|Issues & Insights|
PC-Based Control In Facility Automation
update on 2012-05-12
IAA spoke with David Chia, MD, Beckhoff Automation (SEA) on the application of PC-based control in the facility automation sector. By Mark Johnston
IAA: What does PC-based control offer Facility Automation?
David Chia (DC): In PC-based control we offer a universal and scalable solution, which is PC-based but also Ethernet-based architecture. IO systems driven by dedicated software are some of the key features of PC-based control.
IAA: What is unique about the Beckhoff solution and why is PC-based control better with Beckhoff?
DC: We started of with PC-based control 26 years ago. We were one of the first companies to develop the idea that all these controls could be done on a single PC platform.
Being a pioneer also means we spent a lot of effort over the past 26 years making sure that the platform works. So, for us in essence we consolidated and said, the basis for PC-based control, the Beckhoff concept, is a very powerful industrial PC, where the key is powerful are industrial. The second thing is a very fast fieldbus network, and the third one is a very flexible software system. To ensure that we have all this under control, ie: the software components and all the hardware components, all the industrial PCs, IO systems are developed and manufactured in-house, down to the PCBs, so we have absolute control over the products that we use.
IAA: What trends are Beckhoff Automation following in terms of facility automation and PC-based control?
DC: Facility automation takes care of the HVAC, the lightings, the energy monitoring, the room automation and so on. So, we have separate production automation systems with subsystems that are not integrated. PC-based control is better suited to manage such systems.
We are looking at all these systems coming under one roof, not that they are all running from one controller but that controllers are all based on the same scalable platform.
IAA: What are the challenges for this?
DC: The challenges are the market understanding of what is PC-based. I think that there is a misconception that PC-based means I have to program it like it is a PC, I have to use C, I have to use C++, or VB. It could be very difficult to maintain, like my laptop, two years down the road it could be obsolete, and of course a worry over whether Microsoft Windows will crash.
IAA: How do you see such trends as multicore computing, cloud computing, and developments in network architecture affecting PC-based and facility automation control in the next five to ten years?
DC: It is giving us, Beckhoff, a very good way to move, eg: multicore computing, this is a feature that we put in TwinCAT III, which is to be launched in September 2012. A processor with four cores, for example, we can now dedicate each core down to a specific function, a PLC function, an HMI function, that is not possible with a normal PLC or a normal PC.
We also see network architectures, there are a lot of fieldbuses in the market, for example, Ethernet IP and Profibus. We see that in the future all these should be moving towards Ethernet based, where a single super highway, based on TCP/IP, whether you are using a different, let us say, MODBUS TCP or Ethernet IP, or EtherCAT, all of these are going onto the same physical architecture.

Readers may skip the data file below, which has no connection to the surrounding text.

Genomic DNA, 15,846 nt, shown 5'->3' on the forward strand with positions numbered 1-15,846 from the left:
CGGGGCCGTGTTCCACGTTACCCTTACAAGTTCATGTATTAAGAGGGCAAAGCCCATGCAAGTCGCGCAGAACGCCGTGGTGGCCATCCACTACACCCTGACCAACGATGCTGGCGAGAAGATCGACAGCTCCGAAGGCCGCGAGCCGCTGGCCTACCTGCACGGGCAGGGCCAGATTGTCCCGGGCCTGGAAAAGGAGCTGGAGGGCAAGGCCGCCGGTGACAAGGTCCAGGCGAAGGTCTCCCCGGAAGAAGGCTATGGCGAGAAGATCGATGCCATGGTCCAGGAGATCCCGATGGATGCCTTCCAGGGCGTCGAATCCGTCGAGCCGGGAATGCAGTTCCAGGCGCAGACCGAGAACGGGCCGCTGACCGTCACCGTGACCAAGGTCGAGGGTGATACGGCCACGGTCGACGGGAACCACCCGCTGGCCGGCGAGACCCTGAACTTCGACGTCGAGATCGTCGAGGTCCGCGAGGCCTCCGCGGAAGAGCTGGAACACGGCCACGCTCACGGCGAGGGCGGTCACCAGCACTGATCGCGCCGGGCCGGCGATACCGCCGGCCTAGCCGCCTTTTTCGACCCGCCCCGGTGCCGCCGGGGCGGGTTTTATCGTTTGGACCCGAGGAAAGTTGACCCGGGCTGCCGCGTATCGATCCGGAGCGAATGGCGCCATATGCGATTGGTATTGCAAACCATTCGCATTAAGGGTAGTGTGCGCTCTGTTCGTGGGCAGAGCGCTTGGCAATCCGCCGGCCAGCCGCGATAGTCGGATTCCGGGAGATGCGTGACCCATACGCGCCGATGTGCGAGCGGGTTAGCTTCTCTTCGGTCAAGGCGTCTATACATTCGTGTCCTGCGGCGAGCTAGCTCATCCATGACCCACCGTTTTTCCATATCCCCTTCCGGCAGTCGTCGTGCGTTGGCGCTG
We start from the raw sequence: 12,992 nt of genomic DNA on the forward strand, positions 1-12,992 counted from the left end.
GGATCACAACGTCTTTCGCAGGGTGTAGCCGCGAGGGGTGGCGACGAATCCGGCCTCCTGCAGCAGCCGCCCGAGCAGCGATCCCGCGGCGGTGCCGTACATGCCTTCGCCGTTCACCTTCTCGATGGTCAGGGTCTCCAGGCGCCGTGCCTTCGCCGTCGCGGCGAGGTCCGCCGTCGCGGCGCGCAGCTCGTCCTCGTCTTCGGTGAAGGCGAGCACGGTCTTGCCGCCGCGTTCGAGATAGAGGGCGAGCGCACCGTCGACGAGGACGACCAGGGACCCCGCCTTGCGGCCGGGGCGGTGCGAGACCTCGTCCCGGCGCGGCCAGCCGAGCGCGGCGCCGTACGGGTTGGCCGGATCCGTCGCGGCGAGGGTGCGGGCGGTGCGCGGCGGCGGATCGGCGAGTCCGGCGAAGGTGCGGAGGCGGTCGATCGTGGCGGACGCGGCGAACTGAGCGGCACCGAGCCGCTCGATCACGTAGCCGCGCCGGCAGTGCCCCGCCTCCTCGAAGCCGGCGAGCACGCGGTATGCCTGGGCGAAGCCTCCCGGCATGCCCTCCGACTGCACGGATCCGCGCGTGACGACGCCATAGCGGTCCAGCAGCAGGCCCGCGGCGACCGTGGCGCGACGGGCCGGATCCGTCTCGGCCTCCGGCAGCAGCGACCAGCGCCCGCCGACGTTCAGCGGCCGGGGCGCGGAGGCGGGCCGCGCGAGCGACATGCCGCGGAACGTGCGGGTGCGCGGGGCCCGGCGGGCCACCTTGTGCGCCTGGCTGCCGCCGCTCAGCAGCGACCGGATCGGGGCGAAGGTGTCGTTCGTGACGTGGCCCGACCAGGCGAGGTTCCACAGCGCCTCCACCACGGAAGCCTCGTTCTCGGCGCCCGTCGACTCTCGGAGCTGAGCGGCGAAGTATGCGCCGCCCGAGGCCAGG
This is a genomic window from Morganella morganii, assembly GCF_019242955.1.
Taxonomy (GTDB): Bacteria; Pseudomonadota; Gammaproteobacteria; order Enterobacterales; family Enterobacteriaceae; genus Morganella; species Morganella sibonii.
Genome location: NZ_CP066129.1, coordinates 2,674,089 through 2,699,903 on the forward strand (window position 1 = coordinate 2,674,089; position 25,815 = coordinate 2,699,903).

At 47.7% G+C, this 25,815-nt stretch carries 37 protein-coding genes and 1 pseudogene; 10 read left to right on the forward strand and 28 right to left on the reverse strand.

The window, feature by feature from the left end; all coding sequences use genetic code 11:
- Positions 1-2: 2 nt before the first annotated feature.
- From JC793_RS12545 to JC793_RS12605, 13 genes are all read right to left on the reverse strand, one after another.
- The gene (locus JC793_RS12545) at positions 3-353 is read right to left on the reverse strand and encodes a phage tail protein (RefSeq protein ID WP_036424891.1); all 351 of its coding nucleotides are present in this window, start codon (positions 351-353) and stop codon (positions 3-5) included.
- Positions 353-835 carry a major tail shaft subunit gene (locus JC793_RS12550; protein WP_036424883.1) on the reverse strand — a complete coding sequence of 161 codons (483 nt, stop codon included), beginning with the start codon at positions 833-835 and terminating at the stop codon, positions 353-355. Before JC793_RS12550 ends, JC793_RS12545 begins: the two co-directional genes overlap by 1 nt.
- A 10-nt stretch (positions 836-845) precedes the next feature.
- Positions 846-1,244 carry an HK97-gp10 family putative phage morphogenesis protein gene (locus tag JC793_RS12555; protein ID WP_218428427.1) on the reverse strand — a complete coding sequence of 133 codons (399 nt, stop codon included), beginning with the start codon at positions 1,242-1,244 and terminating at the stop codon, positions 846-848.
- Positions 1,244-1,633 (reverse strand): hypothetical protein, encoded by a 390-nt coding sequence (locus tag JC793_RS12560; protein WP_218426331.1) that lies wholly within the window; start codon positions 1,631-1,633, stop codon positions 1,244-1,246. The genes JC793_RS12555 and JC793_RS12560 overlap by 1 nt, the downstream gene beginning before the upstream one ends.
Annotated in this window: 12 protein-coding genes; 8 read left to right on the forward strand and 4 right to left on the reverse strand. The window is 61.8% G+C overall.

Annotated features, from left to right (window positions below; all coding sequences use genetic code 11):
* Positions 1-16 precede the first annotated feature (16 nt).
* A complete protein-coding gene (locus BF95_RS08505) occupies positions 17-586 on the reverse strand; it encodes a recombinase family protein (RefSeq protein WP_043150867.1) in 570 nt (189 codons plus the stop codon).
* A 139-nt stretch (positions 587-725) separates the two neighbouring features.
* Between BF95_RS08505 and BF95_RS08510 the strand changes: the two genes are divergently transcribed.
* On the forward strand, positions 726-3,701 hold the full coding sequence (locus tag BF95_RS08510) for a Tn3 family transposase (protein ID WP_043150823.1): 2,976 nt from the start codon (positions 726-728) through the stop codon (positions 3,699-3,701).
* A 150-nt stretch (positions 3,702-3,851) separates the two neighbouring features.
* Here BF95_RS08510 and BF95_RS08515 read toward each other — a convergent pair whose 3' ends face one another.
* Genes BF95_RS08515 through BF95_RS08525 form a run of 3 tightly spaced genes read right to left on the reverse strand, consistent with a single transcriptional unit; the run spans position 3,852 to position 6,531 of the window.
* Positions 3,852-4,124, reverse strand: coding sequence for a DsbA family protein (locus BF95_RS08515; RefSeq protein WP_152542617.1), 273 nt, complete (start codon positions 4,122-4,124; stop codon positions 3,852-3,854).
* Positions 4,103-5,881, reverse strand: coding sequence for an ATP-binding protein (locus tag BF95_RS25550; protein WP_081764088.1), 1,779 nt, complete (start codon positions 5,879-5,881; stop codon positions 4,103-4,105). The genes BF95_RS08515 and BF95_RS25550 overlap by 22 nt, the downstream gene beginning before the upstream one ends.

We are also looking at how to make use of cloud computing. Of course, not to do the actual controls, the actuals controls still has to sit within an physical controller in the facilities, but the programming part, the version controls, the collaboration between engineers, all this can definitely can be stored in the cloud.
IAA: What is unique about the Southeast Asian region, regarding PC-based control?
DC: Southeast Asia is seen as a collection of countries with very unique characteristics. there are 10 countries within the ASEAN region, and every country is at a different state of development. Singapore is differently ahead of the pack in terms of technology awareness followed by Malaysia and Thailand.
When it comes to adopting PC-based control, I think Singapore, Thailand, and Malaysia should be at a higher level of acceptance, but I do not dismiss countries like Indonesia or Vietnam, not leap frogging the rest, and going from a more conventional to a PLC, and eventually PC-based control, I see them adopting the latest technology, similar to what we are seeing in China.
IAA: To summarise, what are the advantages of PC-based control over more traditional PLC methods of control?
DC: In PC-based control, or rather the concepts we push through in facility automation, it is PC-based and Ethernet based, we see the advantages as being able to provide scalable and universal solutions based on the transparent automation system, a system that is open and transparent.
Besides that, we want to really take care that modification and extension of the system is possible throughout the entire lifecycle of the facility, and in five years a company is still free to change and upgrade. To the designer we see one big advantage, being Ethernet based, you really have a free choice of network topology.